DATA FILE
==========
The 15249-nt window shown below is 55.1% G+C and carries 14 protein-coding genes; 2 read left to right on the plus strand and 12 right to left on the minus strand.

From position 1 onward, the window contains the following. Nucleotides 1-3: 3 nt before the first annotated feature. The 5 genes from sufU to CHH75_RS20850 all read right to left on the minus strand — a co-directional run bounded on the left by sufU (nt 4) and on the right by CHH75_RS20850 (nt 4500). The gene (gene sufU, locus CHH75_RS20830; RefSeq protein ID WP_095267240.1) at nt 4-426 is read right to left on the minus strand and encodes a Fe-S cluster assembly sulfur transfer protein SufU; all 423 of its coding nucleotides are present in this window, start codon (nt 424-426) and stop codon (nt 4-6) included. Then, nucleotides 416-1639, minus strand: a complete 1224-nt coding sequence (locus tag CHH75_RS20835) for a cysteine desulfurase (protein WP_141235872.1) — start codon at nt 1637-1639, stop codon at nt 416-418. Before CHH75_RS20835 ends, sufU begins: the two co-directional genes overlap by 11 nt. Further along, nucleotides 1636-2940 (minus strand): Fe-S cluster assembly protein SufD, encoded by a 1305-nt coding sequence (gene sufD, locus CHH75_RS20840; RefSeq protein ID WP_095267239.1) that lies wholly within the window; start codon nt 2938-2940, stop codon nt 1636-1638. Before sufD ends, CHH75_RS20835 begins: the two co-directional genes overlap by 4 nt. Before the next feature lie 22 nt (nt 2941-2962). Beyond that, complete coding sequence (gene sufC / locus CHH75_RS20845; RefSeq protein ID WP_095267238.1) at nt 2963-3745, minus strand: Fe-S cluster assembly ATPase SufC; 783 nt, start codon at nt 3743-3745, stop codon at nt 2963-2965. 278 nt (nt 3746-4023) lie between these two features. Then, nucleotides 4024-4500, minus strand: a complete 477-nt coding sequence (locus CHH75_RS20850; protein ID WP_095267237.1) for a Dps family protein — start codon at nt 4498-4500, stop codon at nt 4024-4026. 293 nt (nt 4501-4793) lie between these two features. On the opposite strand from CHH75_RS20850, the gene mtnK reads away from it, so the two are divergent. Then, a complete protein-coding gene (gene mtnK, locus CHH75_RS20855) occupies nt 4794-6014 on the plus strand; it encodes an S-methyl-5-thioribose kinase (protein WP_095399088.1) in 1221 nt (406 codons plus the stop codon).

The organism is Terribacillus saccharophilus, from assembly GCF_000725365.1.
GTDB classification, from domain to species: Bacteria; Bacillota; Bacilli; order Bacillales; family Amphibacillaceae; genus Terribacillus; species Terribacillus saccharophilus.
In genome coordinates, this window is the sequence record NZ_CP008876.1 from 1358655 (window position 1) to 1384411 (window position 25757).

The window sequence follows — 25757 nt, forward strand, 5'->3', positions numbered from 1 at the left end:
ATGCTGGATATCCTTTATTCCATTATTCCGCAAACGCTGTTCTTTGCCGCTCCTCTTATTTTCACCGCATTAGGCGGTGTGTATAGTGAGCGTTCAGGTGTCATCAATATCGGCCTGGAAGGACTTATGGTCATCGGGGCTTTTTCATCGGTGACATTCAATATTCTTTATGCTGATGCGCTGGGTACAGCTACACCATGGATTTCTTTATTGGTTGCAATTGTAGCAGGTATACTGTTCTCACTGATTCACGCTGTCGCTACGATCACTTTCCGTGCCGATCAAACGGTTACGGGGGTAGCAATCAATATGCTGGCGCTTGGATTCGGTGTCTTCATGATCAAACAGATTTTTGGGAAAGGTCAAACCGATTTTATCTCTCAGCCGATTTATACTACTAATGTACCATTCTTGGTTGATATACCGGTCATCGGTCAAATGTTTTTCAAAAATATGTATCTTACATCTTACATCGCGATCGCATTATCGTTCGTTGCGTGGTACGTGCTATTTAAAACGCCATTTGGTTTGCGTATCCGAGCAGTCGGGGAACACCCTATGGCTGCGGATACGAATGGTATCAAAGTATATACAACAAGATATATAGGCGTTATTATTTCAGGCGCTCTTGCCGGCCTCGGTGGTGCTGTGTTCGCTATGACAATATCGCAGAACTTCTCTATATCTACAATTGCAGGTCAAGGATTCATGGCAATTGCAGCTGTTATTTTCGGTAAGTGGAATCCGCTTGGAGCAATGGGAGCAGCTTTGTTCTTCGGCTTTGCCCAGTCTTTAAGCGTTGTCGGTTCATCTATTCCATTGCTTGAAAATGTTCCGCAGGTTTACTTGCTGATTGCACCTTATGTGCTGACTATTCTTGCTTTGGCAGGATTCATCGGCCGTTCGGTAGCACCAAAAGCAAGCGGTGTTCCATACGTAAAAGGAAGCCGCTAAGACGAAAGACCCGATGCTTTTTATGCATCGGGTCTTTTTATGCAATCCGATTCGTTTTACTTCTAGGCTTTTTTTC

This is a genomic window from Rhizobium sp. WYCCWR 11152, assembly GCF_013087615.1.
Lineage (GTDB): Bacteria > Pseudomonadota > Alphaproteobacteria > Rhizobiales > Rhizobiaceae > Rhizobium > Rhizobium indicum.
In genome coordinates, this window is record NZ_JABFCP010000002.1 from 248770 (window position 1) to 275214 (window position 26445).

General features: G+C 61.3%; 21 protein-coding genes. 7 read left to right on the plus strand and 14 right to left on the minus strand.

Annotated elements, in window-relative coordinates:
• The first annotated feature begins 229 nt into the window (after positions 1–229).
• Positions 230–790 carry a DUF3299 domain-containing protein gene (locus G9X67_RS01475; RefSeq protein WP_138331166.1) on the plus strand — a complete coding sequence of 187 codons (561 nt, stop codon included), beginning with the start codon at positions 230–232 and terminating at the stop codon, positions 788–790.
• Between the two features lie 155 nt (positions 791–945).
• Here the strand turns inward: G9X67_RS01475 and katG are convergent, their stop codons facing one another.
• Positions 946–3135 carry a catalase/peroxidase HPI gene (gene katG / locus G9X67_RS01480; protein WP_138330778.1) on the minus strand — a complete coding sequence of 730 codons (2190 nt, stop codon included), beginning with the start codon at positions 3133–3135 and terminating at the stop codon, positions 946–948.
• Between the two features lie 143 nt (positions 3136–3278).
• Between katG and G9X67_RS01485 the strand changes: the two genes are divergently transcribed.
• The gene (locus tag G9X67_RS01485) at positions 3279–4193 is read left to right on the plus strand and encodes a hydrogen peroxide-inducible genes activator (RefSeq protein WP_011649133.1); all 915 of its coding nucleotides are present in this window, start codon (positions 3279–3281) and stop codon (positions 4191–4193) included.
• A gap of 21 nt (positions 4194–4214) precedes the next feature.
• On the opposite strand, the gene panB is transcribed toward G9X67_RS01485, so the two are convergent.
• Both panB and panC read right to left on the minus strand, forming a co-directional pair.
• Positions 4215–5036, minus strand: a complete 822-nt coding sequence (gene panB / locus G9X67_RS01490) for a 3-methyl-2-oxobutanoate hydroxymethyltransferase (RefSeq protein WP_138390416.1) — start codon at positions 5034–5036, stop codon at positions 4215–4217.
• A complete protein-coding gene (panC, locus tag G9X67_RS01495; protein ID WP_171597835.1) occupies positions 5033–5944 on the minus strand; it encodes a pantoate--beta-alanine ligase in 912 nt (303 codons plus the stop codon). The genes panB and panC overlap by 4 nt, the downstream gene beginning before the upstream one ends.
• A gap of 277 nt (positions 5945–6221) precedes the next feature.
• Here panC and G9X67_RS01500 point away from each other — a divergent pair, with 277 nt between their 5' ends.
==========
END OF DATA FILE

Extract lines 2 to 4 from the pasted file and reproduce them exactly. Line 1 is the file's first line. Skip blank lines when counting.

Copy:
From position 1 onward, the window contains the following. Nucleotides 1-3: 3 nt before the first annotated feature. The 5 genes from sufU to CHH75_RS20850 all read right to left on the minus strand — a co-directional run bounded on the left by sufU (nt 4) and on the right by CHH75_RS20850 (nt 4500). The gene (gene sufU, locus CHH75_RS20830; RefSeq protein ID WP_095267240.1) at nt 4-426 is read right to left on the minus strand and encodes a Fe-S cluster assembly sulfur transfer protein SufU; all 423 of its coding nucleotides are present in this window, start codon (nt 424-426) and stop codon (nt 4-6) included. Then, nucleotides 416-1639, minus strand: a complete 1224-nt coding sequence (locus tag CHH75_RS20835) for a cysteine desulfurase (protein WP_141235872.1) — start codon at nt 1637-1639, stop codon at nt 416-418. Before CHH75_RS20835 ends, sufU begins: the two co-directional genes overlap by 11 nt. Further along, nucleotides 1636-2940 (minus strand): Fe-S cluster assembly protein SufD, encoded by a 1305-nt coding sequence (gene sufD, locus CHH75_RS20840; RefSeq protein ID WP_095267239.1) that lies wholly within the window; start codon nt 2938-2940, stop codon nt 1636-1638. Before sufD ends, CHH75_RS20835 begins: the two co-directional genes overlap by 4 nt. Before the next feature lie 22 nt (nt 2941-2962). Beyond that, complete coding sequence (gene sufC / locus CHH75_RS20845; RefSeq protein ID WP_095267238.1) at nt 2963-3745, minus strand: Fe-S cluster assembly ATPase SufC; 783 nt, start codon at nt 3743-3745, stop codon at nt 2963-2965. 278 nt (nt 3746-4023) lie between these two features. Then, nucleotides 4024-4500, minus strand: a complete 477-nt coding sequence (locus CHH75_RS20850; protein ID WP_095267237.1) for a Dps family protein — start codon at nt 4498-4500, stop codon at nt 4024-4026. 293 nt (nt 4501-4793) lie between these two features. On the opposite strand from CHH75_RS20850, the gene mtnK reads away from it, so the two are divergent. Then, a complete protein-coding gene (gene mtnK, locus CHH75_RS20855) occupies nt 4794-6014 on the plus strand; it encodes an S-methyl-5-thioribose kinase (protein WP_095399088.1) in 1221 nt (406 codons plus the stop codon).

The organism is Terribacillus saccharophilus, from assembly GCF_000725365.1.
GTDB classification, from domain to species: Bacteria; Bacillota; Bacilli; order Bacillales; family Amphibacillaceae; genus Terribacillus; species Terribacillus saccharophilus.